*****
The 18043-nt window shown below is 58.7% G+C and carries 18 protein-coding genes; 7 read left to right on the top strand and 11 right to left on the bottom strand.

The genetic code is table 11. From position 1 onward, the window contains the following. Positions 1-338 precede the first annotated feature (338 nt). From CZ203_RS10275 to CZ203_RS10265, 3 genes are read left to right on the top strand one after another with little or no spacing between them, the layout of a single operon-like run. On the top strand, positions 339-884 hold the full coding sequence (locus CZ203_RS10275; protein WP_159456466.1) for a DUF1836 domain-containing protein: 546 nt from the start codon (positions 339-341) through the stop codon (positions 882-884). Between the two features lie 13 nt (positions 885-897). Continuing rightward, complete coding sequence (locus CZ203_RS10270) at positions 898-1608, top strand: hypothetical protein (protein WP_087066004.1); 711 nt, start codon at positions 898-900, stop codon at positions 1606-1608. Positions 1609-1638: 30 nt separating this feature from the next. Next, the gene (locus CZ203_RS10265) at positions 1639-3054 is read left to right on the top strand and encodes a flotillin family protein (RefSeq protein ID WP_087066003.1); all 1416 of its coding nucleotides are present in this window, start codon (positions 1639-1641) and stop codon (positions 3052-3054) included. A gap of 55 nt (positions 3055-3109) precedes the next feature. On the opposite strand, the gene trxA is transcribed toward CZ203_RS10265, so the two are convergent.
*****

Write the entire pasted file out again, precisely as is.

The 18043-nt window shown below is 58.7% G+C and carries 18 protein-coding genes; 7 read left to right on the top strand and 11 right to left on the bottom strand.

The genetic code is table 11. From position 1 onward, the window contains the following. Positions 1-338 precede the first annotated feature (338 nt). From CZ203_RS10275 to CZ203_RS10265, 3 genes are read left to right on the top strand one after another with little or no spacing between them, the layout of a single operon-like run. On the top strand, positions 339-884 hold the full coding sequence (locus CZ203_RS10275; protein WP_159456466.1) for a DUF1836 domain-containing protein: 546 nt from the start codon (positions 339-341) through the stop codon (positions 882-884). Between the two features lie 13 nt (positions 885-897). Continuing rightward, complete coding sequence (locus CZ203_RS10270) at positions 898-1608, top strand: hypothetical protein (protein WP_087066004.1); 711 nt, start codon at positions 898-900, stop codon at positions 1606-1608. Positions 1609-1638: 30 nt separating this feature from the next. Next, the gene (locus CZ203_RS10265) at positions 1639-3054 is read left to right on the top strand and encodes a flotillin family protein (RefSeq protein ID WP_087066003.1); all 1416 of its coding nucleotides are present in this window, start codon (positions 1639-1641) and stop codon (positions 3052-3054) included. A gap of 55 nt (positions 3055-3109) precedes the next feature. On the opposite strand, the gene trxA is transcribed toward CZ203_RS10265, so the two are convergent.